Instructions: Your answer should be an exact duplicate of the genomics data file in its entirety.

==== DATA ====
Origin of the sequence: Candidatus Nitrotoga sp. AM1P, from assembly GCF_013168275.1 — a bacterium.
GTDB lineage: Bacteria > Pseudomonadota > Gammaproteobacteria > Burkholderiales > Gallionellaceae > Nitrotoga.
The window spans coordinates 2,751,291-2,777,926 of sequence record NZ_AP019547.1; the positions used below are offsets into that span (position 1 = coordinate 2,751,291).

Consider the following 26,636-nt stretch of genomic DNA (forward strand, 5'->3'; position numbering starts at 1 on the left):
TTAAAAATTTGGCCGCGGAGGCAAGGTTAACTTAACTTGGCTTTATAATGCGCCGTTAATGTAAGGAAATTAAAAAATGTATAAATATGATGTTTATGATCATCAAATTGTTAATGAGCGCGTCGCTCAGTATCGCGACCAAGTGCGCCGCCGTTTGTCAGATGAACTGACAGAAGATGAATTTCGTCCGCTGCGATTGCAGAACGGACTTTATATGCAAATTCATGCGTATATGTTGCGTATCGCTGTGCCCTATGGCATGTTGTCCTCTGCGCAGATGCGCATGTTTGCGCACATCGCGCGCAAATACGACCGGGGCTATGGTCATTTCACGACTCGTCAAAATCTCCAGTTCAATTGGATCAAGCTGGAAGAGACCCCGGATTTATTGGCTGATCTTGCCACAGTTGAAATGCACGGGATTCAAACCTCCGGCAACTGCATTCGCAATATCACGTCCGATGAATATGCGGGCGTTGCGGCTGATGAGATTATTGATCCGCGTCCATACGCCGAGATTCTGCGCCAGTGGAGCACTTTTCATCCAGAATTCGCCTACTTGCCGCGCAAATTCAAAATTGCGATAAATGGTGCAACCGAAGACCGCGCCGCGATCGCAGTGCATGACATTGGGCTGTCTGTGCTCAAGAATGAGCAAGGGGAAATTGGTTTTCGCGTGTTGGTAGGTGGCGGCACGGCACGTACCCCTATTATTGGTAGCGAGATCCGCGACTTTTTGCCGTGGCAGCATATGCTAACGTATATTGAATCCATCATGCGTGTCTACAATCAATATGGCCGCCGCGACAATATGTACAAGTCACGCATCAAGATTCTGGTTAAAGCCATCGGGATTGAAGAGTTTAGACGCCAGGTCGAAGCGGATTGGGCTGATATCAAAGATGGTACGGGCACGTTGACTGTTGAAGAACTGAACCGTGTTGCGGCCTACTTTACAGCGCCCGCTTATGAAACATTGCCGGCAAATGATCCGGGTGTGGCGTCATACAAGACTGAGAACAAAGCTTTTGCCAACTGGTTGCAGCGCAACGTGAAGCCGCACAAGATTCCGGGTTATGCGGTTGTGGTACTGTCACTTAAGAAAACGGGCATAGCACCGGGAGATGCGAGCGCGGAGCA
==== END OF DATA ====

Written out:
Origin of the sequence: Candidatus Nitrotoga sp. AM1P, from assembly GCF_013168275.1 — a bacterium.
GTDB lineage: Bacteria > Pseudomonadota > Gammaproteobacteria > Burkholderiales > Gallionellaceae > Nitrotoga.
The window spans coordinates 2,751,291-2,777,926 of sequence record NZ_AP019547.1; the positions used below are offsets into that span (position 1 = coordinate 2,751,291).

Consider the following 26,636-nt stretch of genomic DNA (forward strand, 5'->3'; position numbering starts at 1 on the left):
TTAAAAATTTGGCCGCGGAGGCAAGGTTAACTTAACTTGGCTTTATAATGCGCCGTTAATGTAAGGAAATTAAAAAATGTATAAATATGATGTTTATGATCATCAAATTGTTAATGAGCGCGTCGCTCAGTATCGCGACCAAGTGCGCCGCCGTTTGTCAGATGAACTGACAGAAGATGAATTTCGTCCGCTGCGATTGCAGAACGGACTTTATATGCAAATTCATGCGTATATGTTGCGTATCGCTGTGCCCTATGGCATGTTGTCCTCTGCGCAGATGCGCATGTTTGCGCACATCGCGCGCAAATACGACCGGGGCTATGGTCATTTCACGACTCGTCAAAATCTCCAGTTCAATTGGATCAAGCTGGAAGAGACCCCGGATTTATTGGCTGATCTTGCCACAGTTGAAATGCACGGGATTCAAACCTCCGGCAACTGCATTCGCAATATCACGTCCGATGAATATGCGGGCGTTGCGGCTGATGAGATTATTGATCCGCGTCCATACGCCGAGATTCTGCGCCAGTGGAGCACTTTTCATCCAGAATTCGCCTACTTGCCGCGCAAATTCAAAATTGCGATAAATGGTGCAACCGAAGACCGCGCCGCGATCGCAGTGCATGACATTGGGCTGTCTGTGCTCAAGAATGAGCAAGGGGAAATTGGTTTTCGCGTGTTGGTAGGTGGCGGCACGGCACGTACCCCTATTATTGGTAGCGAGATCCGCGACTTTTTGCCGTGGCAGCATATGCTAACGTATATTGAATCCATCATGCGTGTCTACAATCAATATGGCCGCCGCGACAATATGTACAAGTCACGCATCAAGATTCTGGTTAAAGCCATCGGGATTGAAGAGTTTAGACGCCAGGTCGAAGCGGATTGGGCTGATATCAAAGATGGTACGGGCACGTTGACTGTTGAAGAACTGAACCGTGTTGCGGCCTACTTTACAGCGCCCGCTTATGAAACATTGCCGGCAAATGATCCGGGTGTGGCGTCATACAAGACTGAGAACAAAGCTTTTGCCAACTGGTTGCAGCGCAACGTGAAGCCGCACAAGATTCCGGGTTATGCGGTTGTGGTACTGTCACTTAAGAAAACGGGCATAGCACCGGGAGATGCGAGCGCGGAGCA